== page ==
Probably one of the best tools in the culture hacker’s toolbox are events that increase a sense of belonging and wellbeing and for this the strength of shared meals shouldn’t be underestimated. There’s a reason why cultures gather together to eat as part of a celebration, it’s nourishing and binding. The act of sharing food is loaded with meaning and significance. By emphasising the importance of food you create an opportunity for people who aren’t performers or artists to meaningfully contribute to your event. The effect on the event will be palatable. Food should also be a focus in the pack-in and pack-out as well. When you feed your team they can focus on their key skills - the reason you employ them. It’s actually dumbfounding when this doesn’t happen; promoters please feed your crew, the rewards will be significant.  

Another sure fire way to change culture is by embracing the youth and showing them alternative ways to enjoy themselves. We need to inspire and actively encouraging young people to safely participate in our events, to break the mould from the mainstream, to make music, art and to make their own events. 

In New Zealand we are fortunate to live within an amalgamation of different cultures, each off which have unique insights into how to celebrate life and how to live together in a cohesive and meaningful way. If your festival isn’t actively engaging with iwi you really should take a good look at your event and ask yourself why. Many events in Aotearoa now have significant partnerships with tangata whenua and embrace elements of tikanga Māori such as pōwhiri, enabling attendees to engage with Māori culture in a way that is meaningful and celebratory. Many festival management teams now also take an active kaitiaki role with regard to the event whenua and communicate messages around environmental sustainability and respect for the natural environment. 

Festivals have become part of the way that we celebrate life together but in many ways the celebration is not done consciously. Aristotle compared the experience of seeing a show with the experience of being a participant in the celebrations at Eleusis. At a show, the spectator is transported beyond their normal reality for a time and entertained, but in participating in the ritual of the Mysteries the participant gets so much more, they are transformed and undergo, according to Aristotle, physical, emotional, and spiritual cleansing. You get so much more from participating than from observing.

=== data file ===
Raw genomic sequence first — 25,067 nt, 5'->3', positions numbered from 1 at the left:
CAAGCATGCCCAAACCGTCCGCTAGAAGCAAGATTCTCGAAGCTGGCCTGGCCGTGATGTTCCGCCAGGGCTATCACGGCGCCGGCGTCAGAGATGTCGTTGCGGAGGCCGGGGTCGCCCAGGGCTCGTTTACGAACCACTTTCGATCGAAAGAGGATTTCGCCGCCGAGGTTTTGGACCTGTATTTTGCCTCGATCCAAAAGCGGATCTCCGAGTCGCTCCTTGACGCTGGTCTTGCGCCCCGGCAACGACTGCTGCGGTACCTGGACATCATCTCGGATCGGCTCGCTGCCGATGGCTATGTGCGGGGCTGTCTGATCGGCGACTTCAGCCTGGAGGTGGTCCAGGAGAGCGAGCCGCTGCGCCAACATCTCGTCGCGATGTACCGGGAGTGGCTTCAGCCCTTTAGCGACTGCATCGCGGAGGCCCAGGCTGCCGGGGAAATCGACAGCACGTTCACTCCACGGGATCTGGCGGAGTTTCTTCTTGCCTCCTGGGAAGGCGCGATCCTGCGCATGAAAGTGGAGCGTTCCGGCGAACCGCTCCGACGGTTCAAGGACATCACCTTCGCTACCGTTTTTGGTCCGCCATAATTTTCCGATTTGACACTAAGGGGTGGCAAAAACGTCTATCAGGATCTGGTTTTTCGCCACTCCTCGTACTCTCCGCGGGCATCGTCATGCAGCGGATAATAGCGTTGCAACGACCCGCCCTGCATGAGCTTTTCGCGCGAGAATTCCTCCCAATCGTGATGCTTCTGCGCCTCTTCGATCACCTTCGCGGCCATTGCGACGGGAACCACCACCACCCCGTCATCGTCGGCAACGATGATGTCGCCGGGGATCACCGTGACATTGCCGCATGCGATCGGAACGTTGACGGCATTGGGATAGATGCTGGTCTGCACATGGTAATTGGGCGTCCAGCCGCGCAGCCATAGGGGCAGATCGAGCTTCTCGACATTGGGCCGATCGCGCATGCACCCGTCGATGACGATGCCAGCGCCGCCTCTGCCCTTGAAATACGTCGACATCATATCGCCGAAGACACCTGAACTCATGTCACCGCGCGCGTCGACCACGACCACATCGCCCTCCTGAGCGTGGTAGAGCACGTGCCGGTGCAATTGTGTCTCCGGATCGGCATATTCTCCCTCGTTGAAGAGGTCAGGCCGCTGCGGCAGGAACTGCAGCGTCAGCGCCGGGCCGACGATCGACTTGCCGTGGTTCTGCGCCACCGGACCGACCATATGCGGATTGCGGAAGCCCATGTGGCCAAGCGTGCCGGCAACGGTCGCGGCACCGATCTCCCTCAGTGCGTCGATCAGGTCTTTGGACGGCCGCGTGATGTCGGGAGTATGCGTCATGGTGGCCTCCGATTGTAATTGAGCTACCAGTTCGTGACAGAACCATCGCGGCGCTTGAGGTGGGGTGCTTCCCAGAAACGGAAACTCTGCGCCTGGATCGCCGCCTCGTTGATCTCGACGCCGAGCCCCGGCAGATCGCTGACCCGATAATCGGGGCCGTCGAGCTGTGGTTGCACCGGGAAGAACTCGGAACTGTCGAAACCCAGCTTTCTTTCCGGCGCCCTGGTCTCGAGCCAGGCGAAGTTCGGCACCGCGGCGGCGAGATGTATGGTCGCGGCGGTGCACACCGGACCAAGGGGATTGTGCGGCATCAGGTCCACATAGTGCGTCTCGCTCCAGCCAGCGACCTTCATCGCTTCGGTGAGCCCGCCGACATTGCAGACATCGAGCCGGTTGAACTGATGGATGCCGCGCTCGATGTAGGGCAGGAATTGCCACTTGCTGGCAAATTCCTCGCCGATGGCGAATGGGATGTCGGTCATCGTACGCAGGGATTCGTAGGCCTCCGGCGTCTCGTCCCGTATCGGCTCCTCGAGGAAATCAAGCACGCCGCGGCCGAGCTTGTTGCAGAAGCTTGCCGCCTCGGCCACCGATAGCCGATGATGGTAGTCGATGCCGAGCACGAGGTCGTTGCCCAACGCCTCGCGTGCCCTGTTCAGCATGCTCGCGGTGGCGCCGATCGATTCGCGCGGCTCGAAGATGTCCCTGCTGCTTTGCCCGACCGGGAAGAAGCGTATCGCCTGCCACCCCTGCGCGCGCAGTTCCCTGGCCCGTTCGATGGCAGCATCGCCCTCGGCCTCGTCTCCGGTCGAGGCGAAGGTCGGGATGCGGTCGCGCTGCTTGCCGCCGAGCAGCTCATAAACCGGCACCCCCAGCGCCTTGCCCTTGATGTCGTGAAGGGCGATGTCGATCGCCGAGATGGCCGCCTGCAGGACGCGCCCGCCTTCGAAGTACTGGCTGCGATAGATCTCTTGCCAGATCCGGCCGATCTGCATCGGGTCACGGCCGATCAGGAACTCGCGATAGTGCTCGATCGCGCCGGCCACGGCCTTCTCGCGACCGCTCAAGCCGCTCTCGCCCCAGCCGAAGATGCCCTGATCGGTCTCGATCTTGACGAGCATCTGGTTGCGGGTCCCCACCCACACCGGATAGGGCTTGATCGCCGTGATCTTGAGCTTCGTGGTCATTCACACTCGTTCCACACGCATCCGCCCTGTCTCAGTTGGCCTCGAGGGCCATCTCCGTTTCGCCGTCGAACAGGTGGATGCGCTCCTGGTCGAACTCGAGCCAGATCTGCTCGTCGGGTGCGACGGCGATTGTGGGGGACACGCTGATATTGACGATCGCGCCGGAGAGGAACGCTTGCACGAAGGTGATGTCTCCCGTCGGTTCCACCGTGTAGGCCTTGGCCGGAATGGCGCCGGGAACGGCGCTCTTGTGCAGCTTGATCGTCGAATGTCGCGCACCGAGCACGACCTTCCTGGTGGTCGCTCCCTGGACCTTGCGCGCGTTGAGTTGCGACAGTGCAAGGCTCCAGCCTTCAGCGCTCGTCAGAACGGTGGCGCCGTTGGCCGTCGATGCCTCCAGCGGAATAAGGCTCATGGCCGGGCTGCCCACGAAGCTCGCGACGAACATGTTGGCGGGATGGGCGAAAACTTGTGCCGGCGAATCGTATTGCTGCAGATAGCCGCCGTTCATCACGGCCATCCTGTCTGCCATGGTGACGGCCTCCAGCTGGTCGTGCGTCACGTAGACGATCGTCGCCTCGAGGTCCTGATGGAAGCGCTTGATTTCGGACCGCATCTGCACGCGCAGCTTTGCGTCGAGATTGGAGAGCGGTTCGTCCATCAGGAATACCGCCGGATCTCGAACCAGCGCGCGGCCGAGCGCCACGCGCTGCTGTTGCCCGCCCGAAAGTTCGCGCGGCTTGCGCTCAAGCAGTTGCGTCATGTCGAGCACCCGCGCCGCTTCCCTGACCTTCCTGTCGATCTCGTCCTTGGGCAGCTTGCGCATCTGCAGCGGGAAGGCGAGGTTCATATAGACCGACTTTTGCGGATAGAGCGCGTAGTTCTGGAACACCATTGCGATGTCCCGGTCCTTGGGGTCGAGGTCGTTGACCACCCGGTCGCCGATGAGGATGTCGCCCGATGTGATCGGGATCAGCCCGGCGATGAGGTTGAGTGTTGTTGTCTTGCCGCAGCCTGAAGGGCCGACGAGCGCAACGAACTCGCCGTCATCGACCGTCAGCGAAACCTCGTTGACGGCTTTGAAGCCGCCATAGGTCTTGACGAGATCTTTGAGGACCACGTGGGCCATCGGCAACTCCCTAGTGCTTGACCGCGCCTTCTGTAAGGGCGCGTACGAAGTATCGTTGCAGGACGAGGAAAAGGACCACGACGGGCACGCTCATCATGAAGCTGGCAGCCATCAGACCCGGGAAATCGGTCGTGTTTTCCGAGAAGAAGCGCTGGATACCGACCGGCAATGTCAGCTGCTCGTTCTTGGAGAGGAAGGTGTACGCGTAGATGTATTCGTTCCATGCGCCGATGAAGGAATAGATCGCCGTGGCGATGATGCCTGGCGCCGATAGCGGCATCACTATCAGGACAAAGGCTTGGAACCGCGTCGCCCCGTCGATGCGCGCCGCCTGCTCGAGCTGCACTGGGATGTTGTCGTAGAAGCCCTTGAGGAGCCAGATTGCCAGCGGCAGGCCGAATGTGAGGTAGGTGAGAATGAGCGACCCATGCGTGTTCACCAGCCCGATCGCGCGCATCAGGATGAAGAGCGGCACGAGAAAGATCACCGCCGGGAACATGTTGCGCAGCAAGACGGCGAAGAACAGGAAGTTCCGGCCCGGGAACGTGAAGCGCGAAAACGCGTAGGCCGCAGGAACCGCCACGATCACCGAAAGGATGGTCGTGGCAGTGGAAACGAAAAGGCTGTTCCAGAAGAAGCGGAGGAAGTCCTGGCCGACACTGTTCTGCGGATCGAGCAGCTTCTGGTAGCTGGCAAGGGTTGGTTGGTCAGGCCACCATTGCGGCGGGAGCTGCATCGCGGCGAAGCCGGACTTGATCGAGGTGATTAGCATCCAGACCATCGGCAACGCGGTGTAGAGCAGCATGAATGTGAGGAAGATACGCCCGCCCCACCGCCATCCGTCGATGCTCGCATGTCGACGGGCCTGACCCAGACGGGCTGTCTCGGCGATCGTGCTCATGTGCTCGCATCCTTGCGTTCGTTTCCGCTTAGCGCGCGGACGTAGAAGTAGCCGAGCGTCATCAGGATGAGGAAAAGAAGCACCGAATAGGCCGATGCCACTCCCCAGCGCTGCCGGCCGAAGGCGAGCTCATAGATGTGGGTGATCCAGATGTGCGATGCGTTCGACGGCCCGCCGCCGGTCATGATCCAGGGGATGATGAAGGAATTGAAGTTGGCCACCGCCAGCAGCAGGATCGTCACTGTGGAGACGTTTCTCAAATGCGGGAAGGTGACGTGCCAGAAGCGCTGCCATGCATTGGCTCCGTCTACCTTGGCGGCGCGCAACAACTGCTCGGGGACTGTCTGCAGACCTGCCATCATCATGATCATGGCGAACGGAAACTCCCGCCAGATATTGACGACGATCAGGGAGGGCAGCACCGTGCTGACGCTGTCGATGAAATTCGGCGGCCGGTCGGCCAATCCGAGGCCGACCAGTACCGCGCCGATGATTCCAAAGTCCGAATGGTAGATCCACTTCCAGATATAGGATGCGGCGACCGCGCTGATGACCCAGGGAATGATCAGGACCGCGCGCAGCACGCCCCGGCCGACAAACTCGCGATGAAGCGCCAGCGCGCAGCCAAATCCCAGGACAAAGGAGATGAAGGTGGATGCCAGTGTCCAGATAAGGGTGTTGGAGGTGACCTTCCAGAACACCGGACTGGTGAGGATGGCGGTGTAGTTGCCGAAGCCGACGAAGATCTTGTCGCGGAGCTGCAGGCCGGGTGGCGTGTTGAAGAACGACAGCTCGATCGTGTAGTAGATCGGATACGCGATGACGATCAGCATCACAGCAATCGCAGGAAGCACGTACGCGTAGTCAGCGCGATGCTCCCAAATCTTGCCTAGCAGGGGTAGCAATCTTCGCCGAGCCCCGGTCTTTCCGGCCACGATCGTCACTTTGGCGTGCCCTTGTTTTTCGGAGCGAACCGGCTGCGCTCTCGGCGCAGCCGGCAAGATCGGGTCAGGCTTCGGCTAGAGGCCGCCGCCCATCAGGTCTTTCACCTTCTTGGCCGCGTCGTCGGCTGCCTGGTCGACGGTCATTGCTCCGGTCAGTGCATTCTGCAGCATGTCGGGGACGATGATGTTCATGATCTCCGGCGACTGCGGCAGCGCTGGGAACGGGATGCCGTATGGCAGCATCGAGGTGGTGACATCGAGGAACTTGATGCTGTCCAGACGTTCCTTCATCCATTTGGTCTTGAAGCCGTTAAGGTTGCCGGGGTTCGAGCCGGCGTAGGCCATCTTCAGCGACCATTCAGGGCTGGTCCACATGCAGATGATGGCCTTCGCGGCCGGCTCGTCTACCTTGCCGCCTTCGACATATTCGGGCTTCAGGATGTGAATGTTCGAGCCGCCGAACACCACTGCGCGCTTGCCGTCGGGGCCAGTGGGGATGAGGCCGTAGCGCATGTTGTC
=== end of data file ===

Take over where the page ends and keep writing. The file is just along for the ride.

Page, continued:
Event organisers should also be mindful of the critically important concepts of ‘set and setting’. Dr Roland Griffiths from Johns Hopkins University is one of the world’s leading authorities in psychedelic studies. He has posited that any one of us has the ability to have deeply ecstatic and transformative experiences and that these are “biologically normal”. We’ve got the hardware and the software necessary to become profoundly connected to the world around us. All that is needed is to start the programme by creating the right setting and having the right mindset. We have the opportunity to be so much more than we are today and the way that we will get there is with intention. If we come to an event with the right mind set and if the setting of the event is supportive, the community has the capacity to move together towards events that are truly transformative for our culture in New Zealand as a whole. 

Consider for our boozing for a second. Anyone who has grown up here will have been exposed to our friendly isles' enthusiastic drinking culture. Unfortunately, some nasty shit comes hand-in-hand with ethanol-based partying and our track record with violence in general and violence against women specifically is deplorable and can be directly linked to alcohol. Clearly, this is a part of our culture that needs to change and we all need to work together to make that happen. Events that de-emphasise alcohol consumption may be a way forward. This is a hard ask for gigs that rely on the bar take for income, but it is a challenge that we should all consider. 

Entertainers, artists, promoters and anyone else with a voice has a responsibility to lead by example and show how we can live together and change the world through positive action. Be thoughtful of the language used in marketing and the messages at your event because this discourse sets intention. Your marketing and comms programme will directly influence the outcome of your event, not just in the numbers of people that attend, but also in the expectations of the people who attend. 

Saying that, it’s just ideas and words and surely those things are harmless... Right? 

See you on the dancefloor. 

Jamie Larnach, Dastardly Bounder. July 2021